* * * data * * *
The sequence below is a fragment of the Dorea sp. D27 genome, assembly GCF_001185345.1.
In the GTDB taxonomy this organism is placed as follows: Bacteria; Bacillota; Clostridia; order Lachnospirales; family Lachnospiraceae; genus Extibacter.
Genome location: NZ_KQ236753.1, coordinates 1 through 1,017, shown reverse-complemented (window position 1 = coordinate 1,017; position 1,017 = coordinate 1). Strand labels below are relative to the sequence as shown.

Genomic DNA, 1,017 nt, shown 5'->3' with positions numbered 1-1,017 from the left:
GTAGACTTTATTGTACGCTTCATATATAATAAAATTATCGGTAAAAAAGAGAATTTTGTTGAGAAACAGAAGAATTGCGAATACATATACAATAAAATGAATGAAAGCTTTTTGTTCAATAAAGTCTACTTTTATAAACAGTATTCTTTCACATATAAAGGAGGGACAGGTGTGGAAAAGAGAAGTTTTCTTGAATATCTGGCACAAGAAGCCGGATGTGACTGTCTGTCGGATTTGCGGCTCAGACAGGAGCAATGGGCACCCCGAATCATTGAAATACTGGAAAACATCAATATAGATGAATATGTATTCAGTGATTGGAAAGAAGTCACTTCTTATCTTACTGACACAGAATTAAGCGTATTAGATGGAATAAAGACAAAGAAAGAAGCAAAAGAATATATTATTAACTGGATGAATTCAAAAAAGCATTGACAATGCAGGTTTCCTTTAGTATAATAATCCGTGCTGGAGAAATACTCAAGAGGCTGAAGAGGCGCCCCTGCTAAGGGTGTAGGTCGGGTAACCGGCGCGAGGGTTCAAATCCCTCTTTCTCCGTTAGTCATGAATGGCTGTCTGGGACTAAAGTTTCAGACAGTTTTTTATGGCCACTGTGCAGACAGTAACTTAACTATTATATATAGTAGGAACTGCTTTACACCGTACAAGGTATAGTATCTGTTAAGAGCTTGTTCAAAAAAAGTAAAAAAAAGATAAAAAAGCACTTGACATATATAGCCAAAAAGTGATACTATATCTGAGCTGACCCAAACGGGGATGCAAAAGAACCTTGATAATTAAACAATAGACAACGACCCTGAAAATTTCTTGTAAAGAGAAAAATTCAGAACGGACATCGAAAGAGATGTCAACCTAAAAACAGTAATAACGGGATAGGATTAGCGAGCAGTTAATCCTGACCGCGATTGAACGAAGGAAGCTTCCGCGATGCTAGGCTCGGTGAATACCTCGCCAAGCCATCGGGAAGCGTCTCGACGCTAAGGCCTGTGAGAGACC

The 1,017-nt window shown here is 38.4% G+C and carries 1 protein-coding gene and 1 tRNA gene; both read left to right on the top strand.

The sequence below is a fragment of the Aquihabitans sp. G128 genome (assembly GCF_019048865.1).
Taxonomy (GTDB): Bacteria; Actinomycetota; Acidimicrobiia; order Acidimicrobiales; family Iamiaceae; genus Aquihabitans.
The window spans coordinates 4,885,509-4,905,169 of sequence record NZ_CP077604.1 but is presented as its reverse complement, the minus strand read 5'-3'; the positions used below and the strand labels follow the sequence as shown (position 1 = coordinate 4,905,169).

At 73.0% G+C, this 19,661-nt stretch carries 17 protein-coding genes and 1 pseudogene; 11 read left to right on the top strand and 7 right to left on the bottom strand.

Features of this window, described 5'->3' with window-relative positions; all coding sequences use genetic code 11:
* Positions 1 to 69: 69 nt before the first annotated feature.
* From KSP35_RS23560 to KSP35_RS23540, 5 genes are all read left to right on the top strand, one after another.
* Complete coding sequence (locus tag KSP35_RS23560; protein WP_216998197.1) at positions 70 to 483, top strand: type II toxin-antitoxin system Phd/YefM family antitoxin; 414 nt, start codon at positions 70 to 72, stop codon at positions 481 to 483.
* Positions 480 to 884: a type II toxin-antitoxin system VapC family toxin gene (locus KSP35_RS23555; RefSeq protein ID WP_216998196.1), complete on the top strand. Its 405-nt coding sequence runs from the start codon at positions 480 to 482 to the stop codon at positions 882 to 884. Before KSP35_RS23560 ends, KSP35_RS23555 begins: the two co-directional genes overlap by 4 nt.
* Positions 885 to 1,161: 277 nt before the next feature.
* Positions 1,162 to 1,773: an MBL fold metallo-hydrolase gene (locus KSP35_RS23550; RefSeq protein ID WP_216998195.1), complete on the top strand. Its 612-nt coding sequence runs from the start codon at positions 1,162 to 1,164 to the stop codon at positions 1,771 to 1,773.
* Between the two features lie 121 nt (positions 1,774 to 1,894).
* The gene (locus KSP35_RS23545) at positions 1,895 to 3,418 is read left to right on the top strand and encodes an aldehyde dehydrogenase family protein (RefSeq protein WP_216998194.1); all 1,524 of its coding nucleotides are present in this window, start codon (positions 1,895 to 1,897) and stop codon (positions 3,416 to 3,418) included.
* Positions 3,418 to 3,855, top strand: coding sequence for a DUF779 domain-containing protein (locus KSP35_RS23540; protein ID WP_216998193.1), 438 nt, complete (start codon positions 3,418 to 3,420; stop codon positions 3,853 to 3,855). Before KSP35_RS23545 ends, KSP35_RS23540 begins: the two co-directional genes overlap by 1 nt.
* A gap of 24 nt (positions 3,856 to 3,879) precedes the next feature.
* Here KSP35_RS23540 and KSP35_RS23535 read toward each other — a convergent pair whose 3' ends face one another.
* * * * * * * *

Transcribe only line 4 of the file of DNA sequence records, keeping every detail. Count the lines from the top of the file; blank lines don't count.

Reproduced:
Genomic DNA, 1,017 nt, shown 5'->3' with positions numbered 1-1,017 from the left: